KEIR RADNEDGE REPORTING —- The greatest thrill of Euro 2020 – which kicks off finally tonight with Italy hosting Turkey in Rome – will be seeing fans back in all the stadia in significant numbers.
The tournament, in 11 countries, is a logistical nightmare for everyone, including European football federation UEFA. But it will provide the positive sight – and sound! – of a live audience in all the stands. Even the the football itself comes second to this most exciting aspect of the next four weeks.
Expectations for the action on the pitch are even more unpredictable than ever.
A Covid-19-enforced postponement of the finals broke the winning momentum which the 24 national teams had developed in their qualifying campaigns.
These will not be the starting line-ups the coaches had expected originally to send out on the pitch. Nor did they expect the strategical challenge available from the squad expansion to 26 players and the match-by-match option of using five substitutes.
The usual favourites will bring intriguing questions: Will Karim Benzema strengthen or confuse France? What can we expect of a Germany in back/forward transition? Can Spain win the gamble of ignoring Real Madrid players? Are Belgium worth the world No1 ranking?
Also . . . can England take winning advantage of a semi-home tournament?
Credit to UEFA and president Aleksander Ceferin for pushing ahead stubbornly with the rescheduled staging of Euro 2020 once last year’s postponement had been enforced.
Indeed hosting matches between the opener in Rome on June 11 and final at Wembley on July 11 is becoming a totemic statement for not only football but governments of the countries sharing the finals.
Thrust into the background have been the howls of derision at the pan-European shape of the tournament.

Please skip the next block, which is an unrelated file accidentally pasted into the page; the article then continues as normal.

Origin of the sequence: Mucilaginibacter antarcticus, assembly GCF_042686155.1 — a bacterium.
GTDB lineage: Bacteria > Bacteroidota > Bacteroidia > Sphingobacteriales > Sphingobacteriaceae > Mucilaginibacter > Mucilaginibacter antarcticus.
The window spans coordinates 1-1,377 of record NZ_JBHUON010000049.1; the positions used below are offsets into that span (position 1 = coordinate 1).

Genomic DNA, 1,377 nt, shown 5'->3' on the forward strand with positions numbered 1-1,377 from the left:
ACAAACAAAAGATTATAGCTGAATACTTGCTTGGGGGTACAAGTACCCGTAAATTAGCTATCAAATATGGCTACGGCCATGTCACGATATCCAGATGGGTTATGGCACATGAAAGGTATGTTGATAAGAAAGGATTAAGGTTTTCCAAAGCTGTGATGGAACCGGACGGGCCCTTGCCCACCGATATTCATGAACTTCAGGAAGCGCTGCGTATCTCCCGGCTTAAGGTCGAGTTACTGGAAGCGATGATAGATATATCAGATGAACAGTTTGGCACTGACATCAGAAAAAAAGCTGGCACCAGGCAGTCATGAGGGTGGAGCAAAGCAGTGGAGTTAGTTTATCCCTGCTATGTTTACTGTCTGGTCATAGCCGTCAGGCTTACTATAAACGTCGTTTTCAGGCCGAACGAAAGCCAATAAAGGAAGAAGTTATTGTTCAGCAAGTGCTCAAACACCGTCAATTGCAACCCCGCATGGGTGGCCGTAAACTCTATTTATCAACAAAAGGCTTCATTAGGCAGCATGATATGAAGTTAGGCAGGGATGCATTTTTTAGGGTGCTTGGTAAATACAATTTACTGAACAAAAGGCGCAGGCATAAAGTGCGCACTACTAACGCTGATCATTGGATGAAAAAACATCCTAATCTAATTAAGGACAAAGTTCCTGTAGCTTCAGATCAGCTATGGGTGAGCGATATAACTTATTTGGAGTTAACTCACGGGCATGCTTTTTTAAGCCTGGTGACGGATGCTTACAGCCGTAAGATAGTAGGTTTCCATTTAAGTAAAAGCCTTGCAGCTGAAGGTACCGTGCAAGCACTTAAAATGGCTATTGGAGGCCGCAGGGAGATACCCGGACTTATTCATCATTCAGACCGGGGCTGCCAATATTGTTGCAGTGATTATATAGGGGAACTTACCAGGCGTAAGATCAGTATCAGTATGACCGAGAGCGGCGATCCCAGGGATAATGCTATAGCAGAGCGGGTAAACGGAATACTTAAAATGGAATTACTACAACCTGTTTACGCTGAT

The concept of celebrating in this manner the finals’ 60th anniversary was first set before the UEFA executive committee in Kiev by then-president Michel Platini during the closing stages of Euro 2012.
This was his solution to a reluctance of bidders.
Germany’s DFB ha considered it then stepped back, leaving Turkey in pole position. Trouble was, Turkey’s Istanbul was also bidding for the 2020 Olympic Games.
Platini and Olympic president Thomas Bach insisted state President Recep Tayyip Erdogan had to choose one or the other. He opted to bid for the Olympics and, ironically, by the time Istanbul was outbid by Tokyo so UEFA had come up with its own sharing, caring Euro solution.
Some 32 countries showed initial interest in staging matches, whittled down to 12 in 2012 when Wembley was allocated the semi-finals and final.
All a far cry from the minimalist inaugural finals in France in 1960. These featured only four teams, subsequently expanded to eight in Italy in 1980, 16 in England in 1994 and 24 in France in 2016.
As with the World Cup, the more teams the lower the overall quality of the football.
As long as the knockout drama is maintained, however, and as long as more FAs share in the cash bonanza from both expanded finals and qualifiers, so the game will accept the price of driving star players into the ground.
The original kickoff was all the way back on September 28, 1958, when the Soviet Union’s Anatoli Ilyin scored the first goal in the event’s history in a 3-1 qualifying win over Hungary in Moscow. Only 17 nations even entered. England, Germany and Italy all stood aloof and Spain withdrew rather than play the Soviets, politically anathema to the regime of dictator Francisco Franco.
Steadily quality overcame querulous minds. Spain threw aside political angst to beat the USSR in Madrid in 1964, Italy won the only replayed final against Yugoslavia in 1968 and Franz Beckenbauer’s magnificent West Germany managed a victory in 1972 which led on to World Cup glory two years later.
Great players, great moments: Antonin Panenka’s iconic winning penalty in 1976, Platini’s nine-goal haul in 1984, Marco van Basten’s stunning winning volley against the Soviet Union in 1988. Denmark’s players rushed back from their holidays – not quite true but it was a good story – to win as late substitutes for banned Yugoslavia in 1992.
The fragmentation of the Soviet Union and Yugoslavia saw UEFA expand towards its current membership of 55, all joining the clamour to press their right to a slice of the Euro cake.
This led to the latest qualifying complexities featuring not only lucky loser play-offs among the third-placed teams in the preliminary groups but the cross-tournament involvement of stage winners from the new UEFA Nations League. Somehow UEFA managed to complete the long-postponed play-offs between lockdowns but it was a close-run thing. UEFA was very nearly hoist by the its expansionist petard.
Now the route is clear, pandemic restrictions permitting.
Let the games begin!